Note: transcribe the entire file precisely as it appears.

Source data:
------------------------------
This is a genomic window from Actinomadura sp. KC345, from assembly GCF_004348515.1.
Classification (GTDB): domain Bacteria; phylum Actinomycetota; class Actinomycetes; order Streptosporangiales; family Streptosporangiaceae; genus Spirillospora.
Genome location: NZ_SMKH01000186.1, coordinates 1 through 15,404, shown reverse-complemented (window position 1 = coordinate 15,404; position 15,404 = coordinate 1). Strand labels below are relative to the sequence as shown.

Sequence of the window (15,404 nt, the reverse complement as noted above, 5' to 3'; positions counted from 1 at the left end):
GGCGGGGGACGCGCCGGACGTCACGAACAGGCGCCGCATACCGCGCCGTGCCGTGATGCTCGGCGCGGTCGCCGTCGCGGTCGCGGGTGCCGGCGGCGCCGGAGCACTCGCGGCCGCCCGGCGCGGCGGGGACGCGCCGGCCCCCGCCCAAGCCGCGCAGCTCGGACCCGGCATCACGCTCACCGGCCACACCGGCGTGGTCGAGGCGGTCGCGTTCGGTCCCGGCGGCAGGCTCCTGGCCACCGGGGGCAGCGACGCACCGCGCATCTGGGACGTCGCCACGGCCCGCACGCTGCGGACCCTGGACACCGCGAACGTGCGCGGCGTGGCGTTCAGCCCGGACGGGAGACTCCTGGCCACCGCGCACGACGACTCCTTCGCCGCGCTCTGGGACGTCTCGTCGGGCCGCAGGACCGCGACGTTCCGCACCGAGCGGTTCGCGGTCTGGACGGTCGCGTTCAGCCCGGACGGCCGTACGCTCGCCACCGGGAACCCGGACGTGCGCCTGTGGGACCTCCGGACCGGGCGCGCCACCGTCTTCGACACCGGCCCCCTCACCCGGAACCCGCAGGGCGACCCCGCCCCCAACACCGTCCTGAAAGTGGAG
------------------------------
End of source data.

This is a genomic window from Actinomadura sp. KC345, from assembly GCF_004348515.1.
Classification (GTDB): domain Bacteria; phylum Actinomycetota; class Actinomycetes; order Streptosporangiales; family Streptosporangiaceae; genus Spirillospora.
Genome location: NZ_SMKH01000186.1, coordinates 1 through 15,404, shown reverse-complemented (window position 1 = coordinate 15,404; position 15,404 = coordinate 1). Strand labels below are relative to the sequence as shown.

Sequence of the window (15,404 nt, the reverse complement as noted above, 5' to 3'; positions counted from 1 at the left end):
GGCGGGGGACGCGCCGGACGTCACGAACAGGCGCCGCATACCGCGCCGTGCCGTGATGCTCGGCGCGGTCGCCGTCGCGGTCGCGGGTGCCGGCGGCGCCGGAGCACTCGCGGCCGCCCGGCGCGGCGGGGACGCGCCGGCCCCCGCCCAAGCCGCGCAGCTCGGACCCGGCATCACGCTCACCGGCCACACCGGCGTGGTCGAGGCGGTCGCGTTCGGTCCCGGCGGCAGGCTCCTGGCCACCGGGGGCAGCGACGCACCGCGCATCTGGGACGTCGCCACGGCCCGCACGCTGCGGACCCTGGACACCGCGAACGTGCGCGGCGTGGCGTTCAGCCCGGACGGGAGACTCCTGGCCACCGCGCACGACGACTCCTTCGCCGCGCTCTGGGACGTCTCGTCGGGCCGCAGGACCGCGACGTTCCGCACCGAGCGGTTCGCGGTCTGGACGGTCGCGTTCAGCCCGGACGGCCGTACGCTCGCCACCGGGAACCCGGACGTGCGCCTGTGGGACCTCCGGACCGGGCGCGCCACCGTCTTCGACACCGGCCCCCTCACCCGGAACCCGCAGGGCGACCCCGCCCCCAACACCGTCCTGAAAGTGGAG